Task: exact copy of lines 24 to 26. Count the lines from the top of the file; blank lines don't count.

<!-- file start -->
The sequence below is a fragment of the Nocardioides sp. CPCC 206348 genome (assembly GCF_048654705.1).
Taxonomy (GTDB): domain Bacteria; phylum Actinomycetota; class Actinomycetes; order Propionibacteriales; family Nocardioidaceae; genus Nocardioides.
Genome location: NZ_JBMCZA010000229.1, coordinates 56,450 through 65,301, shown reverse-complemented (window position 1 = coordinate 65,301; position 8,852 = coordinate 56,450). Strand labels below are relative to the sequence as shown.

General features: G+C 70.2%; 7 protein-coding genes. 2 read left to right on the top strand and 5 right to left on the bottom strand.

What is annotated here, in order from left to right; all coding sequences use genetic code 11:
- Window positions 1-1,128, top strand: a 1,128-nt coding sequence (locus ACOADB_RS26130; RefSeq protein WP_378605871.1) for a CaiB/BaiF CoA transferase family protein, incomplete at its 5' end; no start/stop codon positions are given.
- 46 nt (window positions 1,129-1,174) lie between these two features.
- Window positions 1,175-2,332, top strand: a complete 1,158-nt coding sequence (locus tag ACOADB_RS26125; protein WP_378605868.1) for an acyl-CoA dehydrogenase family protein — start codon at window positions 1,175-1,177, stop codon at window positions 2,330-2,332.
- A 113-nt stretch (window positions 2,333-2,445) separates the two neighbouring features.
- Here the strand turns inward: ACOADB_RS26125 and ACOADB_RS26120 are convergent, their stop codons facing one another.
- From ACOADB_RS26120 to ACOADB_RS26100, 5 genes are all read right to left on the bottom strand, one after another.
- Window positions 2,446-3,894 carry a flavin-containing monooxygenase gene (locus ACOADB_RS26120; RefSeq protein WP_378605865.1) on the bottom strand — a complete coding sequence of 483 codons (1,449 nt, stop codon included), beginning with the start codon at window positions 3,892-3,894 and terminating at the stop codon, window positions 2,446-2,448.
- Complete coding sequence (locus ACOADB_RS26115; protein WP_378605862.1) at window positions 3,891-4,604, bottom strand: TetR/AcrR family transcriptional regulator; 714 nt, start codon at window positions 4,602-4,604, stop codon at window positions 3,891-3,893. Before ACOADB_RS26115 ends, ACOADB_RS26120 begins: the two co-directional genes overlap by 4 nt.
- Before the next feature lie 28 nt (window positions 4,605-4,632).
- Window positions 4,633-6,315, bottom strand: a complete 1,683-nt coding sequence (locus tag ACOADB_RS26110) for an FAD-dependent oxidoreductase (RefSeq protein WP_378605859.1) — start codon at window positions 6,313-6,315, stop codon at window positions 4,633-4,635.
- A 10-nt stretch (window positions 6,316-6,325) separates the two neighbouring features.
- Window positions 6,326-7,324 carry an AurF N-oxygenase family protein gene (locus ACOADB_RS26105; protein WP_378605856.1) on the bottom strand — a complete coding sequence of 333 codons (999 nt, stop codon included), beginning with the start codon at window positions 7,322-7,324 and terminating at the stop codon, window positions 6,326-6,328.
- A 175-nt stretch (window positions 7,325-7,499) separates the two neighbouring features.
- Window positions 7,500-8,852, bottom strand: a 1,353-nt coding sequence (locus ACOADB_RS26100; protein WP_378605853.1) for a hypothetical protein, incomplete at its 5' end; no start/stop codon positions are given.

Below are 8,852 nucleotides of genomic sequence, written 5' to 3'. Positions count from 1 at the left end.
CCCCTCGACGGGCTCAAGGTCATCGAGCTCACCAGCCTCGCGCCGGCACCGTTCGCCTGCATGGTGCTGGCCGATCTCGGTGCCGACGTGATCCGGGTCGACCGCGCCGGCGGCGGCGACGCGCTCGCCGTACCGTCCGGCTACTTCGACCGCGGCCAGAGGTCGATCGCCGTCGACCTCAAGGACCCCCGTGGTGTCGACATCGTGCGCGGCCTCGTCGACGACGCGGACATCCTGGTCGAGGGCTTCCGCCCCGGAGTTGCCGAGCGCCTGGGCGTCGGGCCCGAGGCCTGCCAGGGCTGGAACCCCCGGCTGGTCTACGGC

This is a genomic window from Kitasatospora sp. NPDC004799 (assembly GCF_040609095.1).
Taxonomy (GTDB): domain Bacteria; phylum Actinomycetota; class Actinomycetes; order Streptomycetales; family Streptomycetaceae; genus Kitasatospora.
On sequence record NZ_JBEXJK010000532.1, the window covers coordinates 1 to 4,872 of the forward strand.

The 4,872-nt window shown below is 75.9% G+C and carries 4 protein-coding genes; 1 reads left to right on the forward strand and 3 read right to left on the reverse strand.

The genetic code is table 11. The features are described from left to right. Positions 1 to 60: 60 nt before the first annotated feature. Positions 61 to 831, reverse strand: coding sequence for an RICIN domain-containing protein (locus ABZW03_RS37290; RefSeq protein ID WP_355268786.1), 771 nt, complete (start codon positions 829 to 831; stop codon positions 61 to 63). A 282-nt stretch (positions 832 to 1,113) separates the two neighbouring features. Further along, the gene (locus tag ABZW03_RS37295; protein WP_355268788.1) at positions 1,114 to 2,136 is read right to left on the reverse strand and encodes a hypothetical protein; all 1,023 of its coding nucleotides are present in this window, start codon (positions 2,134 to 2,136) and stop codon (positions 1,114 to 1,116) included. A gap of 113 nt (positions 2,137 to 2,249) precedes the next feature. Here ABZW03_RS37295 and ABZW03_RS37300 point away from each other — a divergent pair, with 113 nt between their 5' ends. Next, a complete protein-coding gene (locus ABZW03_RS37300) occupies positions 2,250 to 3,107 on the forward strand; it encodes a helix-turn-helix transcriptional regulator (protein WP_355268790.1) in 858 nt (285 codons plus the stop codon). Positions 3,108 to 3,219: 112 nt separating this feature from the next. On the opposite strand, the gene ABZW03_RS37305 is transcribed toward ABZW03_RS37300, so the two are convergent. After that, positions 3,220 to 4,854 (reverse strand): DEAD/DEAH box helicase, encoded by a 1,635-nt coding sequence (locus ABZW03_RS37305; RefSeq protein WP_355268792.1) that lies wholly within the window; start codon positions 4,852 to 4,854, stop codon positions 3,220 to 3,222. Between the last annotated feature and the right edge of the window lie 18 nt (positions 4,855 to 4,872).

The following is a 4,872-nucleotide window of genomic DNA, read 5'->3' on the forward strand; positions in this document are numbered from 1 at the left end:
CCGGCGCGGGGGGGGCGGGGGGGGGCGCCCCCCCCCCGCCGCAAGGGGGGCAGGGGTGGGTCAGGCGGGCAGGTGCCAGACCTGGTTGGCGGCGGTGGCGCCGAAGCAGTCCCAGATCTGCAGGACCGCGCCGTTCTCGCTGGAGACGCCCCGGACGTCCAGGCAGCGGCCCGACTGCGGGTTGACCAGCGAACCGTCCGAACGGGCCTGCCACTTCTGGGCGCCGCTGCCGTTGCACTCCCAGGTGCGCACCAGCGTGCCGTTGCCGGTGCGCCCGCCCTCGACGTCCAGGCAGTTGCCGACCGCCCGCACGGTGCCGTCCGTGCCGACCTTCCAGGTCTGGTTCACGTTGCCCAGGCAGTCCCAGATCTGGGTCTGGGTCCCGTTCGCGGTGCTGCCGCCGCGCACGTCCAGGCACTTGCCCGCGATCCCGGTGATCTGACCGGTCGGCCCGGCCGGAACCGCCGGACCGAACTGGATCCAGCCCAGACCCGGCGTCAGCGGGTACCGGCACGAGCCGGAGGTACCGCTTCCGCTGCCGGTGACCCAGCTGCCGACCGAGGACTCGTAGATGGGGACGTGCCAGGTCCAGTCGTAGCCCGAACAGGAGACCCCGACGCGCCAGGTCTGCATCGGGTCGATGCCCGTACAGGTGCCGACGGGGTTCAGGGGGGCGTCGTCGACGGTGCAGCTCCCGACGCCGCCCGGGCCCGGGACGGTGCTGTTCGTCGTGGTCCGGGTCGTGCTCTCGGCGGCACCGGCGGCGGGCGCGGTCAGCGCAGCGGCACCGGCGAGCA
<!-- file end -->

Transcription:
On sequence record NZ_JBEXJK010000532.1, the window covers coordinates 1 to 4,872 of the forward strand.

The 4,872-nt window shown below is 75.9% G+C and carries 4 protein-coding genes; 1 reads left to right on the forward strand and 3 read right to left on the reverse strand.

The genetic code is table 11. The features are described from left to right. Positions 1 to 60: 60 nt before the first annotated feature. Positions 61 to 831, reverse strand: coding sequence for an RICIN domain-containing protein (locus ABZW03_RS37290; RefSeq protein ID WP_355268786.1), 771 nt, complete (start codon positions 829 to 831; stop codon positions 61 to 63). A 282-nt stretch (positions 832 to 1,113) separates the two neighbouring features. Further along, the gene (locus tag ABZW03_RS37295; protein WP_355268788.1) at positions 1,114 to 2,136 is read right to left on the reverse strand and encodes a hypothetical protein; all 1,023 of its coding nucleotides are present in this window, start codon (positions 2,134 to 2,136) and stop codon (positions 1,114 to 1,116) included. A gap of 113 nt (positions 2,137 to 2,249) precedes the next feature. Here ABZW03_RS37295 and ABZW03_RS37300 point away from each other — a divergent pair, with 113 nt between their 5' ends. Next, a complete protein-coding gene (locus ABZW03_RS37300) occupies positions 2,250 to 3,107 on the forward strand; it encodes a helix-turn-helix transcriptional regulator (protein WP_355268790.1) in 858 nt (285 codons plus the stop codon). Positions 3,108 to 3,219: 112 nt separating this feature from the next. On the opposite strand, the gene ABZW03_RS37305 is transcribed toward ABZW03_RS37300, so the two are convergent. After that, positions 3,220 to 4,854 (reverse strand): DEAD/DEAH box helicase, encoded by a 1,635-nt coding sequence (locus ABZW03_RS37305; RefSeq protein WP_355268792.1) that lies wholly within the window; start codon positions 4,852 to 4,854, stop codon positions 3,220 to 3,222. Between the last annotated feature and the right edge of the window lie 18 nt (positions 4,855 to 4,872).